MADIGAN: CHICAGO WOMAN CHARGED FOR DEFRAUDING STATE OUT OF APPROXIMATELY $100,000 IN MEDICAID FUNDING
Chicago — Attorney General Lisa Madigan announced that a Chicago doctor was charged with Medicaid fraud for defrauding the state out of approximately $100,000 in Medicaid funding.
Dr. Manuela Farhi, 60, of Chicago, was charged Friday with Class 1 vendor fraud, two counts of Class 1 theft and Class 3 forgery in Cook County Circuit Court for her scheme to bill the state for services she did not actually provide. If convicted, Farhi faces up to 15 years in prison.
In the indictment, Madigan alleged Farhi billed Medicaid through her practice as an OB/GYN at 7010 West North Avenue in Chicago serving women enrolled in the state’s Medicaid program. Between 2008 and 2015, she billed the state for approximately $100,000 in services that were not provided to patients, services she claimed to have provided when patients really missed their appointments, and services she claimed to have provided while she was actually out of the country.
“The state’s Medicaid program exists to ensure the most vulnerable people have access to the medical programs and services they need,” Madigan said. “Those who abuse this critical program and defraud the state out of scarce resources will be held accountable.”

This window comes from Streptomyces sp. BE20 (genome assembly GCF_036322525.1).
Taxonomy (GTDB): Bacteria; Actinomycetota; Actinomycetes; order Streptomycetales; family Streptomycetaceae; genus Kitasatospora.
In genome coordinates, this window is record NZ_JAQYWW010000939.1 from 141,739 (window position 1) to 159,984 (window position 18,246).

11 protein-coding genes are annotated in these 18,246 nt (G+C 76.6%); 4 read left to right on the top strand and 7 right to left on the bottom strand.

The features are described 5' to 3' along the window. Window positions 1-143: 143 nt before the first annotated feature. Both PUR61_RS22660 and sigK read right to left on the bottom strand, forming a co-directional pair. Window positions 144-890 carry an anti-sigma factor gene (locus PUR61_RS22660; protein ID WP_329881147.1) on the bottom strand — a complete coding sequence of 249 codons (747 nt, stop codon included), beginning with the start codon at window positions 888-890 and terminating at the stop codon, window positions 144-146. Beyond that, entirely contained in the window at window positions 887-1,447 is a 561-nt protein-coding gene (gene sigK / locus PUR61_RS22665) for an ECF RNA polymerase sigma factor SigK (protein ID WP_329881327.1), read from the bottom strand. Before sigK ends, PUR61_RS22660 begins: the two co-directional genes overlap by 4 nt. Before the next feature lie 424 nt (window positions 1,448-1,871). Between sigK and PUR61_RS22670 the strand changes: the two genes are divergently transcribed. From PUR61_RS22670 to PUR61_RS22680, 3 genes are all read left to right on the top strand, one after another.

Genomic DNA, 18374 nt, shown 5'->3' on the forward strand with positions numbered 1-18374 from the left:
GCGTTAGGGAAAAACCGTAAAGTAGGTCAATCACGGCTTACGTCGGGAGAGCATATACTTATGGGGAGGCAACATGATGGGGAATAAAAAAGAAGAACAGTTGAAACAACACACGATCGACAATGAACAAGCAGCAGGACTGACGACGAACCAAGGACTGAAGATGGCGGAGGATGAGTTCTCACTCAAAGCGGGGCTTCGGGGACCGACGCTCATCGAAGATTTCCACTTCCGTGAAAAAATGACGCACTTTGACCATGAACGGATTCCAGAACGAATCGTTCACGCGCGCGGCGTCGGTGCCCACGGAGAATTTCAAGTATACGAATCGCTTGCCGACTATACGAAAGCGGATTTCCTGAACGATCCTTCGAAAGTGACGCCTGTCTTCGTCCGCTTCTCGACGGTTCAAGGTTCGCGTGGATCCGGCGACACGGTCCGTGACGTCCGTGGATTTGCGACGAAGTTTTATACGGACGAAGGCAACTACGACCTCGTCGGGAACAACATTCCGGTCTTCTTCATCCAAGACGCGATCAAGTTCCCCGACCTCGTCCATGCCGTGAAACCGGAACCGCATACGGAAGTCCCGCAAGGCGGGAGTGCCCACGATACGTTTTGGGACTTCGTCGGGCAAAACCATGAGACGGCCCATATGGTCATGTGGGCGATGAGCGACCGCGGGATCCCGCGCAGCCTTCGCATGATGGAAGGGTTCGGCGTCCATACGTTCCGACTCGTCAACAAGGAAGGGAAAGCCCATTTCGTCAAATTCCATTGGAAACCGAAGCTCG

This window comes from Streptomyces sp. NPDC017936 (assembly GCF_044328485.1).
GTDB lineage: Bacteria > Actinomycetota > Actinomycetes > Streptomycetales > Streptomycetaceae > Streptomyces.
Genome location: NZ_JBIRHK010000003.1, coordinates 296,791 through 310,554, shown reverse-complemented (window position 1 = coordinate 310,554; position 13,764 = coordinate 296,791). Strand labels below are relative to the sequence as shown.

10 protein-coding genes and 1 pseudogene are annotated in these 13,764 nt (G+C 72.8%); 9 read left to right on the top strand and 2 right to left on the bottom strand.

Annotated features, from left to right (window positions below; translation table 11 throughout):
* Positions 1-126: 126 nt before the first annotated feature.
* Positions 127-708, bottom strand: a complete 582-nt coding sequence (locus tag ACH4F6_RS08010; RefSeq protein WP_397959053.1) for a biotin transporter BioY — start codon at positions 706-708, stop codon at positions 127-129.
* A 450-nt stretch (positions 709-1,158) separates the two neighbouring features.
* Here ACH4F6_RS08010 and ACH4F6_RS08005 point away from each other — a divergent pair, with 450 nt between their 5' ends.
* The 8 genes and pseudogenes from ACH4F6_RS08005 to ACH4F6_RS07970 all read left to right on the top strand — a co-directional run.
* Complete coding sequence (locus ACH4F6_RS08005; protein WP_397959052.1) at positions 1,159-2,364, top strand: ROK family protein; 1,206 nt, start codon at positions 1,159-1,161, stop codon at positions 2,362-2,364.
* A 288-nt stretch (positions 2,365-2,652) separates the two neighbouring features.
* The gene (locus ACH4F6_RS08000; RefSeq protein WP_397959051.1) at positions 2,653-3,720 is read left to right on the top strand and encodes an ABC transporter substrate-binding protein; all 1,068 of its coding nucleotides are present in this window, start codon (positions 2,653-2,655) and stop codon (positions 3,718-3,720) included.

The case was investigated by the Illinois State Police Medicaid Fraud Control Bureau.
“It’s always upsetting to discover someone defrauding such a vital system as the Medicaid program, but it’s especially disconcerting when that person is in a profession entrusted to maintain a high ethical standard,” said Captain Brian Ley of the Illinois State Police Medicaid Fraud Control Bureau. “It took the tenacity of both state police investigators and prosecutors from the Illinois Attorney General’s Office to bring this case to indictment. We will continue to pursue crimes perpetrated against the Medicaid program to protect not only those who depend on the services, but also the taxpayers who expect accountability for how their tax dollars are being utilized.”
The public is reminded that the defendant is presumed innocent until proven guilty in a court of law.
Assistant Attorney General Rob Sparano handled the case for Madigan’s Medicaid Fraud Bureau.